Amidst the specific tracks and trainings, an underlying goal of the camp was to build trust and community among organizers.
“[On the frontlines] things can get a little intense and escalated,” said Terrell Iron Shell, a local organizer for NDN. “We want to make sure folks trust each other so we’re able to work together under pressure and be there when needed.”
Terrell has been in the world of action for much of his life. He said an important part of a blockade or any action is knowing you can trust the people you lock down with and can keep each other safe.
His father, Andrew Iron Shell, is also a local organizer with NDN. Both attended the action camp along with some of Terrell’s siblings. He even brought his young daughter to the ȞeSápa camp. Terrell takes her along to protests and actions so she can be there when history is made and they can learn from those on the frontlines together.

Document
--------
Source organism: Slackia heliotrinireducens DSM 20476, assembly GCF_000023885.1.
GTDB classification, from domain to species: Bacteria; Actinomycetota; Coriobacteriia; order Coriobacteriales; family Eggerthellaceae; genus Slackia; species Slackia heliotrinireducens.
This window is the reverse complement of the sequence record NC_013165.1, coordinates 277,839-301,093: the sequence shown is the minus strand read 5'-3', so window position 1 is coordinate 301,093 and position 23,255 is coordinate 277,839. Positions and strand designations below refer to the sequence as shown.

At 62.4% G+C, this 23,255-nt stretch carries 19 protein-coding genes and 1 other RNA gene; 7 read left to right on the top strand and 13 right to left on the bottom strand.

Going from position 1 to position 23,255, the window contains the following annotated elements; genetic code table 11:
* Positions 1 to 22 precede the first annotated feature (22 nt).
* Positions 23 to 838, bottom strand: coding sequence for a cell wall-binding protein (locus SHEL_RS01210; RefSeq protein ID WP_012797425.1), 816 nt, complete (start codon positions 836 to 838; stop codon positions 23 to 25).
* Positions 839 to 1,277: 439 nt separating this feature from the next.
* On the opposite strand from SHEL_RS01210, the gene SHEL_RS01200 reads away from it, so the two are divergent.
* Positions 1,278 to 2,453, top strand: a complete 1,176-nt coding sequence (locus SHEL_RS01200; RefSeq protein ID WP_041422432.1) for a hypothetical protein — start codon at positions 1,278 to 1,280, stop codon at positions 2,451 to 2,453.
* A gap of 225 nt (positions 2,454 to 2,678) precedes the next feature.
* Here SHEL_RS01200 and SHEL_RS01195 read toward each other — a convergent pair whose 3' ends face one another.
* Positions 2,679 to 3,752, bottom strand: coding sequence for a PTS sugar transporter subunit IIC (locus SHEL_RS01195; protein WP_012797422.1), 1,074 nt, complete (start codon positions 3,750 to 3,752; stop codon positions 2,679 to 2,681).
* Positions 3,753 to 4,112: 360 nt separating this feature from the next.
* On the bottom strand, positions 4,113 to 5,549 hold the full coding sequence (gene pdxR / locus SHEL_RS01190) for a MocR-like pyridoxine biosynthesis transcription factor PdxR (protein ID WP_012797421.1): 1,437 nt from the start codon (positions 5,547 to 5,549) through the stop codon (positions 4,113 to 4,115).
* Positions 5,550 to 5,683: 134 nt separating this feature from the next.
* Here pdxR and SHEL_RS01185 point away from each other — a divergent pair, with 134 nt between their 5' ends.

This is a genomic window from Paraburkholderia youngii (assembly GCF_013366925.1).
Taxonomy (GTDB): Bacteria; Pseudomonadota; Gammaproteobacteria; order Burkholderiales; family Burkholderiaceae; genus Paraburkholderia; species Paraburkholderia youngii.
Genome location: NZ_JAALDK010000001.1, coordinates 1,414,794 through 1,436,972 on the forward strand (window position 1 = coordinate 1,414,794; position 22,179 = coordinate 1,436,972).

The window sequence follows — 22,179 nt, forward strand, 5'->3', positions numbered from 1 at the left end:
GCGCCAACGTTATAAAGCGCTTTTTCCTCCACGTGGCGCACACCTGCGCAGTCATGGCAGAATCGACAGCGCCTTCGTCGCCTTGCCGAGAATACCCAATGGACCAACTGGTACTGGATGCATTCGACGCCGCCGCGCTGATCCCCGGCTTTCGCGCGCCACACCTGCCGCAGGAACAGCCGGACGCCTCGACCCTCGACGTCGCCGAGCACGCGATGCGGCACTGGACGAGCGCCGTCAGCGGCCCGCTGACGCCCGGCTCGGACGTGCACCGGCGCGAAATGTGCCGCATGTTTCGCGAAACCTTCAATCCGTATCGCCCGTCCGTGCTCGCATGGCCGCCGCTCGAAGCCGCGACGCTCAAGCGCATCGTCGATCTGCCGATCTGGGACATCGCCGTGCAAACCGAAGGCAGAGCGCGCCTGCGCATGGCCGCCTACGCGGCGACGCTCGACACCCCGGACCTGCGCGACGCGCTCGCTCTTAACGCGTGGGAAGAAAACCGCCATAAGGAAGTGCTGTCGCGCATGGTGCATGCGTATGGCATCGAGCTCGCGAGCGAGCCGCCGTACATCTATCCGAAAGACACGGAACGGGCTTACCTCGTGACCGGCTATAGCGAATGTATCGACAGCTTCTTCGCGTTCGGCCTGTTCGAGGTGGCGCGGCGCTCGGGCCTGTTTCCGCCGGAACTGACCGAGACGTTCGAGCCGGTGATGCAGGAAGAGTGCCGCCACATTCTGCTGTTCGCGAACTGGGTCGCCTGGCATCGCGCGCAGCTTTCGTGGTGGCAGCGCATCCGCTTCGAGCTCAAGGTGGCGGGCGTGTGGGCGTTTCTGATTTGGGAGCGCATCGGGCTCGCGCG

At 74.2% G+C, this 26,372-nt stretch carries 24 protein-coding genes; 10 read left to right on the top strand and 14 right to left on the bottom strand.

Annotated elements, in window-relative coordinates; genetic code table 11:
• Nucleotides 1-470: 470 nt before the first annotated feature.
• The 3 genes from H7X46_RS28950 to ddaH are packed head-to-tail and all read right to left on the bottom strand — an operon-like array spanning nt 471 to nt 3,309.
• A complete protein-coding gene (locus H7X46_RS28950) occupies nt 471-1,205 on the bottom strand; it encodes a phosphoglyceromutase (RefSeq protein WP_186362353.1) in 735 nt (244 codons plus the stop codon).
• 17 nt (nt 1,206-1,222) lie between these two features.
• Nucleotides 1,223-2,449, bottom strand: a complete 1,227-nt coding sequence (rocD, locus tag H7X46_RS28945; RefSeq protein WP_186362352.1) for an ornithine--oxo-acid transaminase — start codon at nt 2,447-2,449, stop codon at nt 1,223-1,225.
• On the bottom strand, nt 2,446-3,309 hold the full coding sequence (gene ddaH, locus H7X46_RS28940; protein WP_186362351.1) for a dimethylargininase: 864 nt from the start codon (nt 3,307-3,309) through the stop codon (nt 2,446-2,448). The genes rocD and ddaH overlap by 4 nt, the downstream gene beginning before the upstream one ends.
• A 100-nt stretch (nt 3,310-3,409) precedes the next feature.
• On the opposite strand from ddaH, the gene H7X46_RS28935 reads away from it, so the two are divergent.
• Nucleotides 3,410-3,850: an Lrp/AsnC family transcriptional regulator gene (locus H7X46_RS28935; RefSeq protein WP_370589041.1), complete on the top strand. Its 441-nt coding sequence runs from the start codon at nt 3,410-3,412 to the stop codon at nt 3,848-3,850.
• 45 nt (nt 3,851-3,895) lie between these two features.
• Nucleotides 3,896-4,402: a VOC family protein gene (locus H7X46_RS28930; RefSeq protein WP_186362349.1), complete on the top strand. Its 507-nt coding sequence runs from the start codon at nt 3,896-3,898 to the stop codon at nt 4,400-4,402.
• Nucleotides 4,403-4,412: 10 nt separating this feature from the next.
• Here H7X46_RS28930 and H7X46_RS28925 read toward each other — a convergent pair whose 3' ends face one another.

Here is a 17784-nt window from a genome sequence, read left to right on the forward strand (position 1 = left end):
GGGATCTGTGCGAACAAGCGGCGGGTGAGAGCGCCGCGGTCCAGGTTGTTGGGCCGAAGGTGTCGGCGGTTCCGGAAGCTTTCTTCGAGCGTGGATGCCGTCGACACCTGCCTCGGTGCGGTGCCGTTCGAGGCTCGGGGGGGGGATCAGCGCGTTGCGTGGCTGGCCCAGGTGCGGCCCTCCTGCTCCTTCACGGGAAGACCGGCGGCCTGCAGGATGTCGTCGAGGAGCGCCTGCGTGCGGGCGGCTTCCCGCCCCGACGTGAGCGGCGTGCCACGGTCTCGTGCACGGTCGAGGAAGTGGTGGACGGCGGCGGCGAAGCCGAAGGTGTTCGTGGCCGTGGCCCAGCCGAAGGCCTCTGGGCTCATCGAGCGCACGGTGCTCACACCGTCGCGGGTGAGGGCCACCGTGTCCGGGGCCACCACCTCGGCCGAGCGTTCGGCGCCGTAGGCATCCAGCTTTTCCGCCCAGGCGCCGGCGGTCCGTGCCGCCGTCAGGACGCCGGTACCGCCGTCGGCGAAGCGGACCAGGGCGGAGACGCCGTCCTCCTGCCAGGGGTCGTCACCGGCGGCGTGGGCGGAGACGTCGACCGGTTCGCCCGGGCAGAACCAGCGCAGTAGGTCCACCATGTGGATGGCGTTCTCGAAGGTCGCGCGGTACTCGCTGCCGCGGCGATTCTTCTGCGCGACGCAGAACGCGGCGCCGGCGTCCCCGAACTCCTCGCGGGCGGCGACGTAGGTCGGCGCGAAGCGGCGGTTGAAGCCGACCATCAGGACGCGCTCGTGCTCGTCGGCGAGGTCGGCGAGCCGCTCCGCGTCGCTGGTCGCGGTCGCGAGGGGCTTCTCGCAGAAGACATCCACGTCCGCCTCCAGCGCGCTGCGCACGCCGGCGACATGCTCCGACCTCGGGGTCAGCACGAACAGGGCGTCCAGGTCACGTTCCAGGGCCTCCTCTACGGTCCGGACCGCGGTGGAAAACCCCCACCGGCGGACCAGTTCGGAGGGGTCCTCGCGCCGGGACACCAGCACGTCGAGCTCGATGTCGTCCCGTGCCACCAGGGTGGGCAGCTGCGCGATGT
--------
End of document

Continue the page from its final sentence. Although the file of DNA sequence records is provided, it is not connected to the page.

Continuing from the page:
“I’m really learning a lot about the different ways to mobilize,” Terrell said. “Being able to hear everyone’s stories and their experiences is an amazing energy to be around.”
The ȞeSápa camp was a different kind of organizing and resistance. Indigenous frontline defenders and activists coming together to plan, to build community, and expand their knowledge was a first of its kind.
“We’ve never had a space like this to fully train and prepare our own people in our own communities,” Tyler said. “We’ve often been dependent on these bigger organizations that have held these spaces but got credit off the work of Indigenous people throughout the resistance. So it means a lot to me to be fully present and hear with people from all walks of life in all directions. It’s the Medicine Wheel coming together.”